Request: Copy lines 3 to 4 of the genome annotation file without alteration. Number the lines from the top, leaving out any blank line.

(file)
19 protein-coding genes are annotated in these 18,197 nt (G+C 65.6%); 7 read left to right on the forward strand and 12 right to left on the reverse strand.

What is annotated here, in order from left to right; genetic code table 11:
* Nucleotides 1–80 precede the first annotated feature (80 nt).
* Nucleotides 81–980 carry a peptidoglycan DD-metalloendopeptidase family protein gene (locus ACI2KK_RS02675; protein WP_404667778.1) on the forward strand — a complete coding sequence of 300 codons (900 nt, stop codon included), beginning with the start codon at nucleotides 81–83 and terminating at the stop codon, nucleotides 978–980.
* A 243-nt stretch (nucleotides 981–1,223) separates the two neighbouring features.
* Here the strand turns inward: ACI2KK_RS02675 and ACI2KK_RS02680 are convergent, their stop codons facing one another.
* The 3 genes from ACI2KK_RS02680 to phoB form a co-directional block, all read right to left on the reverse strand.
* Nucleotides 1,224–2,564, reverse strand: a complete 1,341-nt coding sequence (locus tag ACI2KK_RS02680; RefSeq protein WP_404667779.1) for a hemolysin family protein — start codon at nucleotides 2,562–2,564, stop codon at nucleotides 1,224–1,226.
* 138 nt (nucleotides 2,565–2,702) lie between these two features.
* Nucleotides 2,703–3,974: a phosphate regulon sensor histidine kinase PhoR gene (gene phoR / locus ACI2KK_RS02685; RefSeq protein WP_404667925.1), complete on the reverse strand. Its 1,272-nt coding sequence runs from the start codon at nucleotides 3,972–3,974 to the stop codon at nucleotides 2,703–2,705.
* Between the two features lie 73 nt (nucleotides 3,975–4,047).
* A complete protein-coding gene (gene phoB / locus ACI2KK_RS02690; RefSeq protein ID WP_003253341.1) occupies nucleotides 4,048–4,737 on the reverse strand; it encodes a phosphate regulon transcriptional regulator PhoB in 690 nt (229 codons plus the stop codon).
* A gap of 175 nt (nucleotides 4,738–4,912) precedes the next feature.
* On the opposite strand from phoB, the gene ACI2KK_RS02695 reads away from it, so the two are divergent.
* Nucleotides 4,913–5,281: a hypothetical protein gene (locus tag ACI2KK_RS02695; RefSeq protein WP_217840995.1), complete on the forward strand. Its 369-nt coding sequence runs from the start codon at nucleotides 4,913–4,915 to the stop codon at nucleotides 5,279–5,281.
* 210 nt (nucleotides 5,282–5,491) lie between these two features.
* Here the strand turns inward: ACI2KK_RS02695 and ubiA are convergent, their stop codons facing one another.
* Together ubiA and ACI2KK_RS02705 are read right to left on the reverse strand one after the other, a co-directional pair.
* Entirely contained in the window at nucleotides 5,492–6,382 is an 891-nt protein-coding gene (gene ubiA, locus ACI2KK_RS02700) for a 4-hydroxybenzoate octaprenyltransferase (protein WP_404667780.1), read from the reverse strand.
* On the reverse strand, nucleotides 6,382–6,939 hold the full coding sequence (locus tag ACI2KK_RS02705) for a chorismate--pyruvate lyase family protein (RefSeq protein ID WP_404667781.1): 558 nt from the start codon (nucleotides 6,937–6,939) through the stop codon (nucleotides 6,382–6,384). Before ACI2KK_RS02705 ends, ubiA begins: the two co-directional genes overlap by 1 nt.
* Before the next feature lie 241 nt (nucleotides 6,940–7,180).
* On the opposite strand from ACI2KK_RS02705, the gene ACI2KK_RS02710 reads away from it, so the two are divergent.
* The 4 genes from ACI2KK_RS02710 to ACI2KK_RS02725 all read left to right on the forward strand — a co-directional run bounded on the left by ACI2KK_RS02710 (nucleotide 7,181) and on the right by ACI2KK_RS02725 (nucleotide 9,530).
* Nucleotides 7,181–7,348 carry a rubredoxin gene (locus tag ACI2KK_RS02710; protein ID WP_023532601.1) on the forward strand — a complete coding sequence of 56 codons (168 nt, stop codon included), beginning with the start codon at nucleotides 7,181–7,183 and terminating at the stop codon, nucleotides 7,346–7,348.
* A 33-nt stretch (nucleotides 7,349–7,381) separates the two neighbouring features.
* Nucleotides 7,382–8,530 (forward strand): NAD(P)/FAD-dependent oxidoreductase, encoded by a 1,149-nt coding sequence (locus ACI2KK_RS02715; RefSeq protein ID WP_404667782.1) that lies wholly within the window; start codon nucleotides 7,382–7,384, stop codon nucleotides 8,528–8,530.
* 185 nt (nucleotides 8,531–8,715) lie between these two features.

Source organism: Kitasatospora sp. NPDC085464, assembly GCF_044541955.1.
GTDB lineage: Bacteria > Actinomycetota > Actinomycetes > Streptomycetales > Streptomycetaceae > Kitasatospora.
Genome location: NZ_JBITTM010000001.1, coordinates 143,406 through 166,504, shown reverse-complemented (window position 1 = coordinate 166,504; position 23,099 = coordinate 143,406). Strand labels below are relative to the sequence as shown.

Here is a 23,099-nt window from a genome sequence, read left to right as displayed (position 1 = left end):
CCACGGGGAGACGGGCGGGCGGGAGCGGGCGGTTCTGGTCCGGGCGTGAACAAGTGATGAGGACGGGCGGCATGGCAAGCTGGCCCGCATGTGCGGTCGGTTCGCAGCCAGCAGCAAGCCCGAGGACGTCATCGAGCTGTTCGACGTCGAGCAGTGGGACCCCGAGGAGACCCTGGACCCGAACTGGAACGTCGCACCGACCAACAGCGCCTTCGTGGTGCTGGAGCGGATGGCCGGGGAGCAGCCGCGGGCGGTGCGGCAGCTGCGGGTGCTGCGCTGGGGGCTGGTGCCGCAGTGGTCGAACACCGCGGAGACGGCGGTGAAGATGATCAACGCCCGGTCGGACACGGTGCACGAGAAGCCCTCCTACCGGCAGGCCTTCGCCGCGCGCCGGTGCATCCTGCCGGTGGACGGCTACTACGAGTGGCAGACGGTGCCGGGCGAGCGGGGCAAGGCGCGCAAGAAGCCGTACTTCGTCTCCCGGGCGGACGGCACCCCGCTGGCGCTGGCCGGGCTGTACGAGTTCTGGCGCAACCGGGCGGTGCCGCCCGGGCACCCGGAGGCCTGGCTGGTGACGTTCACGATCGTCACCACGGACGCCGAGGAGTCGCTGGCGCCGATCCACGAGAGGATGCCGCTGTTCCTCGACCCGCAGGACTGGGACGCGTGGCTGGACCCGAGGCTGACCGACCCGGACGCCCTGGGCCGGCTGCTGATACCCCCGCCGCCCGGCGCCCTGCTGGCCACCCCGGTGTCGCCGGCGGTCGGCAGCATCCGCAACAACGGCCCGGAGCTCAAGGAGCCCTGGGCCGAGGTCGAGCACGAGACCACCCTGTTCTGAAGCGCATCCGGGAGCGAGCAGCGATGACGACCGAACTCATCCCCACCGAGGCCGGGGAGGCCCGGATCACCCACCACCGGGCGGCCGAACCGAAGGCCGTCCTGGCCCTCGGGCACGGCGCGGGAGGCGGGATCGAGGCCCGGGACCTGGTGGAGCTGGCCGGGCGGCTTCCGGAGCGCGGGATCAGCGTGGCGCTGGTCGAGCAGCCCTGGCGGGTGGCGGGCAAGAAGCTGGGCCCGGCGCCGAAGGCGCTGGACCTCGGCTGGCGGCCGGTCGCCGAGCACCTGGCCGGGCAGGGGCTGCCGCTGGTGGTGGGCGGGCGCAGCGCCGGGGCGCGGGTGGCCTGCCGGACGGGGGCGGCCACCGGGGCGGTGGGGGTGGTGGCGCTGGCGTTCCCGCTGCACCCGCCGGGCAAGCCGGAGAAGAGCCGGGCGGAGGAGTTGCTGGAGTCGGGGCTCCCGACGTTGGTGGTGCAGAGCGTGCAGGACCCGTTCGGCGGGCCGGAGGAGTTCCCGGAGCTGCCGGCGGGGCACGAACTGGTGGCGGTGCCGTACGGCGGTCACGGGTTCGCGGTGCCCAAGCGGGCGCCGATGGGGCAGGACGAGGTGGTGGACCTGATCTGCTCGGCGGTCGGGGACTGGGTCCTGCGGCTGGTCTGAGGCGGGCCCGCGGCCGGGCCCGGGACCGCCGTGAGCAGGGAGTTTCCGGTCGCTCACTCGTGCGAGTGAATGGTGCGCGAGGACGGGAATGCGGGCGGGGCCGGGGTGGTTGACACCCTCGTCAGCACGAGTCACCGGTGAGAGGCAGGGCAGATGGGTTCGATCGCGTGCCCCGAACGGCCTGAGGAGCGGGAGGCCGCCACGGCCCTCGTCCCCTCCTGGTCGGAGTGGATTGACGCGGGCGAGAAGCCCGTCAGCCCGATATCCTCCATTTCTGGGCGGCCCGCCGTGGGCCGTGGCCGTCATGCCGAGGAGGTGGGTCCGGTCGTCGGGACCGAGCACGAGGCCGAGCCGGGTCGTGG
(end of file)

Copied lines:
* Nucleotides 1–80 precede the first annotated feature (80 nt).
* Nucleotides 81–980 carry a peptidoglycan DD-metalloendopeptidase family protein gene (locus ACI2KK_RS02675; protein WP_404667778.1) on the forward strand — a complete coding sequence of 300 codons (900 nt, stop codon included), beginning with the start codon at nucleotides 81–83 and terminating at the stop codon, nucleotides 978–980.